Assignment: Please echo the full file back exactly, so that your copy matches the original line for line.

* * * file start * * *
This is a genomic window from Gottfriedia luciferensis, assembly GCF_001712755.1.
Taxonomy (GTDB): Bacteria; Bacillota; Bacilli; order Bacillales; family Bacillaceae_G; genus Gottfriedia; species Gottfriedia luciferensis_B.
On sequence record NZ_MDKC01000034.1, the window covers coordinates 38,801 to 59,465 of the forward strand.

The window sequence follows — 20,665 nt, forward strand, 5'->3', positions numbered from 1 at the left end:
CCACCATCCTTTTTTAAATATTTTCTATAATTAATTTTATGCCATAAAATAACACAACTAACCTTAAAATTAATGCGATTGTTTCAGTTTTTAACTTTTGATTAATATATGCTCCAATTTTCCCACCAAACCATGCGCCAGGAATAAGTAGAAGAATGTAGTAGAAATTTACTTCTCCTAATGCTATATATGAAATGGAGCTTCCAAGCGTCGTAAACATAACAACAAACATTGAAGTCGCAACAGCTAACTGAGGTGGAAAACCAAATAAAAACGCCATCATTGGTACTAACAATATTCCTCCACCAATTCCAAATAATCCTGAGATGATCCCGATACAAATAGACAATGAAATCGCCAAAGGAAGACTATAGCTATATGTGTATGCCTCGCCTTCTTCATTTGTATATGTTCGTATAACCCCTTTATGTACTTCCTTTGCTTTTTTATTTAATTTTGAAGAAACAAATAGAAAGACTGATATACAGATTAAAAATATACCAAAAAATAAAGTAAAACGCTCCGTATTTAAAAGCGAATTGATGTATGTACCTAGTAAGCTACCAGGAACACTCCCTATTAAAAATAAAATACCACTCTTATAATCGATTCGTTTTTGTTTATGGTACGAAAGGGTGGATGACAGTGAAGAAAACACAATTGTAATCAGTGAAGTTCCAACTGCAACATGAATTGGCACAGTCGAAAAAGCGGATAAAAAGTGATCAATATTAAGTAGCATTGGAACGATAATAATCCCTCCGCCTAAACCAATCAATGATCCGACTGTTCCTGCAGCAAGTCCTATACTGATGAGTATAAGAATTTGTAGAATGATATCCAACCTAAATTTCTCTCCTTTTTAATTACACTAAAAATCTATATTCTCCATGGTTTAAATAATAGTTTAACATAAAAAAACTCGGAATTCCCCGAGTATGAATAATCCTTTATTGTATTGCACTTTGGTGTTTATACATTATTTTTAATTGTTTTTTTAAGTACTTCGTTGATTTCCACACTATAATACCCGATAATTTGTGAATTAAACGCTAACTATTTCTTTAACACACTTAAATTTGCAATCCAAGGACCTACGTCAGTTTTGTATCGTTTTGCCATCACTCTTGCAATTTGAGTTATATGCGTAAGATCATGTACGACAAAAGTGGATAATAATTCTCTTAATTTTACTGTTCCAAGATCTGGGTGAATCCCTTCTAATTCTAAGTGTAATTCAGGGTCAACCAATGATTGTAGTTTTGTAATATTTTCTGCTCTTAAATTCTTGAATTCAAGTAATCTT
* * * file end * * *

This is a genomic window from Gottfriedia luciferensis, assembly GCF_001712755.1.
Taxonomy (GTDB): Bacteria; Bacillota; Bacilli; order Bacillales; family Bacillaceae_G; genus Gottfriedia; species Gottfriedia luciferensis_B.
On sequence record NZ_MDKC01000034.1, the window covers coordinates 38,801 to 59,465 of the forward strand.

The window sequence follows — 20,665 nt, forward strand, 5'->3', positions numbered from 1 at the left end:
CCACCATCCTTTTTTAAATATTTTCTATAATTAATTTTATGCCATAAAATAACACAACTAACCTTAAAATTAATGCGATTGTTTCAGTTTTTAACTTTTGATTAATATATGCTCCAATTTTCCCACCAAACCATGCGCCAGGAATAAGTAGAAGAATGTAGTAGAAATTTACTTCTCCTAATGCTATATATGAAATGGAGCTTCCAAGCGTCGTAAACATAACAACAAACATTGAAGTCGCAACAGCTAACTGAGGTGGAAAACCAAATAAAAACGCCATCATTGGTACTAACAATATTCCTCCACCAATTCCAAATAATCCTGAGATGATCCCGATACAAATAGACAATGAAATCGCCAAAGGAAGACTATAGCTATATGTGTATGCCTCGCCTTCTTCATTTGTATATGTTCGTATAACCCCTTTATGTACTTCCTTTGCTTTTTTATTTAATTTTGAAGAAACAAATAGAAAGACTGATATACAGATTAAAAATATACCAAAAAATAAAGTAAAACGCTCCGTATTTAAAAGCGAATTGATGTATGTACCTAGTAAGCTACCAGGAACACTCCCTATTAAAAATAAAATACCACTCTTATAATCGATTCGTTTTTGTTTATGGTACGAAAGGGTGGATGACAGTGAAGAAAACACAATTGTAATCAGTGAAGTTCCAACTGCAACATGAATTGGCACAGTCGAAAAAGCGGATAAAAAGTGATCAATATTAAGTAGCATTGGAACGATAATAATCCCTCCGCCTAAACCAATCAATGATCCGACTGTTCCTGCAGCAAGTCCTATACTGATGAGTATAAGAATTTGTAGAATGATATCCAACCTAAATTTCTCTCCTTTTTAATTACACTAAAAATCTATATTCTCCATGGTTTAAATAATAGTTTAACATAAAAAAACTCGGAATTCCCCGAGTATGAATAATCCTTTATTGTATTGCACTTTGGTGTTTATACATTATTTTTAATTGTTTTTTTAAGTACTTCGTTGATTTCCACACTATAATACCCGATAATTTGTGAATTAAACGCTAACTATTTCTTTAACACACTTAAATTTGCAATCCAAGGACCTACGTCAGTTTTGTATCGTTTTGCCATCACTCTTGCAATTTGAGTTATATGCGTAAGATCATGTACGACAAAAGTGGATAATAATTCTCTTAATTTTACTGTTCCAAGATCTGGGTGAATCCCTTCTAATTCTAAGTGTAATTCAGGGTCAACCAATGATTGTAGTTTTGTAATATTTTCTGCTCTTAAATTCTTGAATTCAAGTAATCTT